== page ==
3. 3. Money Measurement Concept Money is the medium of exchange and the standard of economic value. Hence money measurement concept requires that only those transactions which are capable of being measured in terms of money are to be recorded in books of accounts. Dr. Varadraj Bapat 3
  4. 4. Transactions that cannot be expressed in terms of money are not recorded in books. Example1 Successful meeting with a prospective customer may be very important but can not be recorded in the books of accounts.Dr. Varadraj Bapat 4
  5. 5. Example2 employees are the valuable resources of the organisation but their measurement in monetary terms is not possible therefore, not recorded in books.Dr. Varadraj Bapat 5
  6. 6. Double Entry Dual aspect concept is the core of double entry book-keeping system. According to it, every transaction has two aspects and both aspects are to be recorded in the books of accounts. Dr. Varadraj Bapat 6
  7. 7.  Double entry system of book- keeping means that all transactions are recorded in two aspect one involving the receiving benefit and other giving benefit in the accounts system. For instance, buying a machinery for Rs.25,000 would be entered as a decrease in the cash account, and as an increase in the ‘machinery’ account. Dr. Varadraj Bapat 7
  8. 8.  The advantage of a double entry system is that it is comprehensive. It will give you an accurate picture of your true financial position, not just your cash position. As non-cash transactions can be huge, this is extremely important for robust financial management. The disadvantage of double entry bookkeeping is that it needs Dr. Varadraj Bapat 8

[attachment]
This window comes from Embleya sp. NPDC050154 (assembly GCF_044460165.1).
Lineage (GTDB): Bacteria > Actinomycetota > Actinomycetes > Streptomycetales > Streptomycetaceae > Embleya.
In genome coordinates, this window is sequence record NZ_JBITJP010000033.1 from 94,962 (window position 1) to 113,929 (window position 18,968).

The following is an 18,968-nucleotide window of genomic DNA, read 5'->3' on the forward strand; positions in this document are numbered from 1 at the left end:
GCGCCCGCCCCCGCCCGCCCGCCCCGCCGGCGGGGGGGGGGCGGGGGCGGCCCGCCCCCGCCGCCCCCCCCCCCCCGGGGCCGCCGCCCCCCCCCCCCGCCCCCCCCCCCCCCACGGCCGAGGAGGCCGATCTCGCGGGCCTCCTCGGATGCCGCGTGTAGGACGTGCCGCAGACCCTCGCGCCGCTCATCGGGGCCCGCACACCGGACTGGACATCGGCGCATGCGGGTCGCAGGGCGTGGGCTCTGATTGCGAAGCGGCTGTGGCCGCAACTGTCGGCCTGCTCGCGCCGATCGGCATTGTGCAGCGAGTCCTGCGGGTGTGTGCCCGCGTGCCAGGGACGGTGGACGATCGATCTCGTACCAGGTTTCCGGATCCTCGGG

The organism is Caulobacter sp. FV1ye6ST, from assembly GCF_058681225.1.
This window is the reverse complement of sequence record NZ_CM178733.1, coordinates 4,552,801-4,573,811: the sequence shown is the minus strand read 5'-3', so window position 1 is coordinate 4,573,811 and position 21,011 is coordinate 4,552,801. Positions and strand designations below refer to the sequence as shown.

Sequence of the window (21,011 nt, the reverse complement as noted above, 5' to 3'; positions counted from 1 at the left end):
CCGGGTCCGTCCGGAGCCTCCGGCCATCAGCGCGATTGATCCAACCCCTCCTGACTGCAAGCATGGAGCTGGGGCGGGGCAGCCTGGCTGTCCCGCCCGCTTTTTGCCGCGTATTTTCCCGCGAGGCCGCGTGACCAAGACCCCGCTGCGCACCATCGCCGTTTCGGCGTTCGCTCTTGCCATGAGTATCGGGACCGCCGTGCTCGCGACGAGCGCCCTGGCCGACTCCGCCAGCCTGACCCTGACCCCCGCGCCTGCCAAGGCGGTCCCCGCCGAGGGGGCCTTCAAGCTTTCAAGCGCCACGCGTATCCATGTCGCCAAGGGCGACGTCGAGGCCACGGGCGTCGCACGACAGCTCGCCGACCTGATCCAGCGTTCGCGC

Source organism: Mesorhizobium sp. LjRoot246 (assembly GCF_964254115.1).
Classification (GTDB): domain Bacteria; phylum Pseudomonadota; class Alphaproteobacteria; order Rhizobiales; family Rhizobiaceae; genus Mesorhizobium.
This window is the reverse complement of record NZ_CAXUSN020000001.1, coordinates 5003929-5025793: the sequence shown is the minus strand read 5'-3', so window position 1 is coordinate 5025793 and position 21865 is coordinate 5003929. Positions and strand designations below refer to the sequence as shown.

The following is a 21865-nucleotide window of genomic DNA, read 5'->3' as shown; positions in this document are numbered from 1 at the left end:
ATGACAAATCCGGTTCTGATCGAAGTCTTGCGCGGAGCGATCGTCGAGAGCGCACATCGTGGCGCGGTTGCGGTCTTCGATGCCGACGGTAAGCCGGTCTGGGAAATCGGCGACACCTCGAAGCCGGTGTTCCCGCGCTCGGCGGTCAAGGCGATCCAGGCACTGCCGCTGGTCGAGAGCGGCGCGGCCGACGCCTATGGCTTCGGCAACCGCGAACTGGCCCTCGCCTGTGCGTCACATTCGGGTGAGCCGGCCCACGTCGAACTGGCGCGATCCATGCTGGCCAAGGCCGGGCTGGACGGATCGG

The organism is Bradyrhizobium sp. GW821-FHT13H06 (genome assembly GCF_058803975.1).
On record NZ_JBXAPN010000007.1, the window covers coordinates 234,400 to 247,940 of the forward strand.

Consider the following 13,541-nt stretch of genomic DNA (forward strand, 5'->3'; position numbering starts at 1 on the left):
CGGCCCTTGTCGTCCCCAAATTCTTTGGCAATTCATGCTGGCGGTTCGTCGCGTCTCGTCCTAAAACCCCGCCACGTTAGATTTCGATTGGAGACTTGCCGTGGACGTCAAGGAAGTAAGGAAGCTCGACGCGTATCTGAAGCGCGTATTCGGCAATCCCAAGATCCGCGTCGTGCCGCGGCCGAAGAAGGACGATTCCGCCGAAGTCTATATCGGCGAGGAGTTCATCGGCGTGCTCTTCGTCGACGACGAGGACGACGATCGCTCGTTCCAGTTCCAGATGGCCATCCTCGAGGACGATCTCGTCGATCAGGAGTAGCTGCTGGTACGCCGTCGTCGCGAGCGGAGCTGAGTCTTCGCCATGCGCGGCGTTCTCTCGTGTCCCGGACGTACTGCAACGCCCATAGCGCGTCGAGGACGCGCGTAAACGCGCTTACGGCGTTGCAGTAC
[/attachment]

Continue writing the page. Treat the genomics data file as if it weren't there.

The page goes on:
9. 9. significant details for regular maintenance of books and not always easy to use.  It generally needs a qualified accountant to run it.  Every transaction has two aspects: i) it increases one asset and decreases other asset ii) it increases an asset and increases other liabilityDr. Varadraj Bapat 9
  10. 10. iii) it decreases an asset and decreases a liability iv) it decreases one liability and increases other liabilityDr. Varadraj Bapat 10
  11. 11. Single Entry It is difficult to define single entry system because, in fact, there exists no system like single entry system. Broadly speaking, it is a defective double entry system. Any system that falls short of complete double entry method is called single entry system. Under this method, sometimes both the aspects of transactions are recorded, Dr. Varadraj Bapat 11
  12. 12. sometimes only one aspect is recorded or sometime no aspects of transactions is recorded in the books. In short single entry system may be called a mix of double entry, single entry and no entry. For instance, buying a Machinery for Rs.25,000 would be entered as a payment in a cashbook. Dr. Varadraj Bapat 12